It all started three decades ago with one product; an item so successful it created a need for expansion for a fledgling business. The automatic paint gun washer developed and patented by Herkules Equipment Corporation in 1985 was designed to create a safer work environment while reducing labor costs. But the Michigan-based company's effort proved so successful, the business' founders realized there was a need to quickly create new product lines to keep sales going.
“The painting washer...it's a very durable product that lasts forever,” said Kathleen Okray, marketing manager for Herkules. That durability has mostly been a blessing for the Detroit-area business, which has mastered the art of diversification in its 30 years in business.
Today the company product lineup also includes EnKon and Boss Lifts and soon-to-be-launched Bacon Family Fans. Located about 25 miles northwest of Detroit, Herkules employs 30 people in a 32,000-square-foot facility.
The paint gun washer was “the best thing since sliced bread for the collision industry,”
Following the inception of the paint gun washer, in 1987 company founder Richard Robb cross-licensed the technology with the pneumatic air bag technology owned by Herkules Lift Trading GmbH of Kassel, Germany. Robb met leaders of the German company at a trade show and they became stock owners in Herkules. It was a move that gave the U.S.-based Herkules more of a global presence, although in recent years the German business was sold and current Herkules president Todd Bacon reached an agreement to purchase the shares. “When (the ownership) changed it was hard for them to be shareholders,” Prost said. “They still have a good relationship,” he added.
Prost, who met Herkules president Bacon in college, said the pair realized about 15 years ago that the collision market was shrinking. So they diversified and launched an industrial division, creating a series of pneumatic material handling lifts for industrial applications. “We hired a full time manager for that division, to take it and run with it,” Prost said.
The company created a series of versatile pneumatic material handling lifts for industrial applications. Herkules began exploring fans, painting washers and industrial lifts for automotive lines. “Over the recession we did a lot of (research and development) on a shoestring budget,” Prost said. “We were able to produce amazing lift equipment, along with a high focus on quality.” Offering lifts that can get cars up just high enough for an oil change is proving a good fit for many in the industry. “Quick lubes will see a payoff in three to four months and after that they're ringing the register,” Prost said.
Okray said strong company leadership helped Herkules weather the recent economic hard times, and noted the firm's ongoing use of Michigan steel as a source of pride. Prost “is a financial guy and is also creative. He was able to keep the business operating. He did an incredible job back then,” Okray said.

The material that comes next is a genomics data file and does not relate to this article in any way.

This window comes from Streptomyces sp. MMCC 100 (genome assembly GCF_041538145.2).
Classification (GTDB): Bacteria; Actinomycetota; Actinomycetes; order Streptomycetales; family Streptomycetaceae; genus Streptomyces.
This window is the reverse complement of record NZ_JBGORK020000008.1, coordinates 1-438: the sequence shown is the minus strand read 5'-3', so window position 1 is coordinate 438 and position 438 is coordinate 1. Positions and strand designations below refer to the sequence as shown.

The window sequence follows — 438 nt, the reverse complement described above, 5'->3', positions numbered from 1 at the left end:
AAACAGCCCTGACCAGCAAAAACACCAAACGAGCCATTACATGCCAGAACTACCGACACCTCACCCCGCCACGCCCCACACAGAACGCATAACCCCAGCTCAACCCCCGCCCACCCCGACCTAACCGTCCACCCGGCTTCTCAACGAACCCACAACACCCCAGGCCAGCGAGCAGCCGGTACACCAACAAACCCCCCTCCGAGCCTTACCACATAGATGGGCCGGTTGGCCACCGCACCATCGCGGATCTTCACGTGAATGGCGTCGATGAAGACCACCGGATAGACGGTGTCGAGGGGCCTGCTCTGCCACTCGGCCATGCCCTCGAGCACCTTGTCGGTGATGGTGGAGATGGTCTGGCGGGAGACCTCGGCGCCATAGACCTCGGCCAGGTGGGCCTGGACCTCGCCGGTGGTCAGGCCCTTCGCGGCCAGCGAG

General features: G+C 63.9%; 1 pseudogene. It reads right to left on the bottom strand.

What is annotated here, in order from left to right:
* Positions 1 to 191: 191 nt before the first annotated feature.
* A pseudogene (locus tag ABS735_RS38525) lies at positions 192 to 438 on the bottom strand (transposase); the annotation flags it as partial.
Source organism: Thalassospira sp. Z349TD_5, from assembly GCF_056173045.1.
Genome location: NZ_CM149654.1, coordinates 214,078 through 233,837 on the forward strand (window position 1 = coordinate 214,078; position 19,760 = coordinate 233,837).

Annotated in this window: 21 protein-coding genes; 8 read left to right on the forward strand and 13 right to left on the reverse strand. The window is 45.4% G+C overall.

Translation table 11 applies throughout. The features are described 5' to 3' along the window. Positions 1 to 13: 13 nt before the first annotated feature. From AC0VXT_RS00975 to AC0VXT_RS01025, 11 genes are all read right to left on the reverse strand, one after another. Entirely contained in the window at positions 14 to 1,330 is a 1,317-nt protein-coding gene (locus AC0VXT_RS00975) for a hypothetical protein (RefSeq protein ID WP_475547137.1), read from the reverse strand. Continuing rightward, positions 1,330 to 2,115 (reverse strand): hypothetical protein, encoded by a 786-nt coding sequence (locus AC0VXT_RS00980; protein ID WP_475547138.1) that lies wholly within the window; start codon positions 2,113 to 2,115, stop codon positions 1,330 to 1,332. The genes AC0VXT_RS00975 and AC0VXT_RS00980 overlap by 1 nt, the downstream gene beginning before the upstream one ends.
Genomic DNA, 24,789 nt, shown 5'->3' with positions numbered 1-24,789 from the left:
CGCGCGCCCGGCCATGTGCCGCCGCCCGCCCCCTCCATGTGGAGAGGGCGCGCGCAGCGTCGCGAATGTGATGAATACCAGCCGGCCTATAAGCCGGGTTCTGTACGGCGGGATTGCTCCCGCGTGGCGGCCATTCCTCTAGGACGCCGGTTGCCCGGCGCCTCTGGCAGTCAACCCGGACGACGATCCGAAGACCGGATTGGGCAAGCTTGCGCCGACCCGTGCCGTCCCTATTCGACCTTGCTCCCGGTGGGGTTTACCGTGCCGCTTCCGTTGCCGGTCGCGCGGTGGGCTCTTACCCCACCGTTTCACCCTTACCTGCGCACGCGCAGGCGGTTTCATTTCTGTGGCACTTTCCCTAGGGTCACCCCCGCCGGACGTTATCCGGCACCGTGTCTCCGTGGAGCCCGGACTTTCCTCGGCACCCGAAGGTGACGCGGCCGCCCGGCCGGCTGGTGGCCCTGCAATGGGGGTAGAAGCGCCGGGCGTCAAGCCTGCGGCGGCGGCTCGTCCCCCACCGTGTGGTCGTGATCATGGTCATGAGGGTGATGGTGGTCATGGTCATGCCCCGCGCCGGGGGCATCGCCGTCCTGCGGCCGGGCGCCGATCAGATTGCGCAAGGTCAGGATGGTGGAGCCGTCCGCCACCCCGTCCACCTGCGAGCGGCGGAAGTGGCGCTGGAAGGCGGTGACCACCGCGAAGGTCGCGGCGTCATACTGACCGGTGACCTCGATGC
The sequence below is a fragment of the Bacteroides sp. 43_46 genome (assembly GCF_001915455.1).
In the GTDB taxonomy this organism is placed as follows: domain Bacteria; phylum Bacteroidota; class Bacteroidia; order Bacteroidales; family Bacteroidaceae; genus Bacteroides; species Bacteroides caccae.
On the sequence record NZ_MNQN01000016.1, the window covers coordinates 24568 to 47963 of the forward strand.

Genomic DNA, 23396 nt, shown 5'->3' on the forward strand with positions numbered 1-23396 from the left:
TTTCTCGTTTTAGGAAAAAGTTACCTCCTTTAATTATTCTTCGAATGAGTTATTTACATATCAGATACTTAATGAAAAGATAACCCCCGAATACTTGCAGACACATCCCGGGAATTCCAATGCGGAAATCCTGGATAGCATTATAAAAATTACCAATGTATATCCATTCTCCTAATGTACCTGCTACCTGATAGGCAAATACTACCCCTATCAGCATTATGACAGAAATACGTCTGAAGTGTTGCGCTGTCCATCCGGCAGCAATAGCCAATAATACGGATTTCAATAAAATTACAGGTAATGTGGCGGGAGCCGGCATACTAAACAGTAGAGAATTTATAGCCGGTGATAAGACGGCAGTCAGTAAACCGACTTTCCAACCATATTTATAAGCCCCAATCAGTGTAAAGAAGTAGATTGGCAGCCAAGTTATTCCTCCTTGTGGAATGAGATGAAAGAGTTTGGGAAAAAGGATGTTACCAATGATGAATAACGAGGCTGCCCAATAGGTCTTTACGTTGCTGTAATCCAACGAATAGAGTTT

While the collision industry used to comprise about 60 percent of the firm's business, now the industrial lifts are making up the larger share as accidents are on the decline in the wake of improved safety features and regulations. But Herkules is also growing in other ways, through the launch of large industrial fans and in the exploration of other product lines. “As a small company, we have limited resources but we have an unlimited curiosity and are interested in finding what customers need,” Okray said.
Prost said Herkules leaders continue to ask its talented employees to stretch their skill sets, and they continue succeeding. “We have a group of people here that can build just about anything,” he said.
The business has customers across the U.S. and in Japan and Australia, and this summer Prost is traveling to Quebec to reach out to northern businesses that have expressed interest in Herkules' products.
And what will the next 30 years bring? “It will be fun to see,” Okray said. “Our leadership knows how to adapt to the changes in the marketplace. Who knows if we'll even be making paint gun washers 30 years from now, but I know we will still be supporting the ones are making today.” Prost said the business is poised for whatever the future may bring. “We have a firm belief in providing customer service, and that we build a quality product and stand behind it,” he said. “It pays off.”
Eileen Schmidt is a freelance writer and journalist based in the Greater Milwaukee area. She has written for print and online publications for the past 12 years. Email firstname.lastname@example.org or visit eileenmozinskischmidt.wordpress.com to contact Eileen.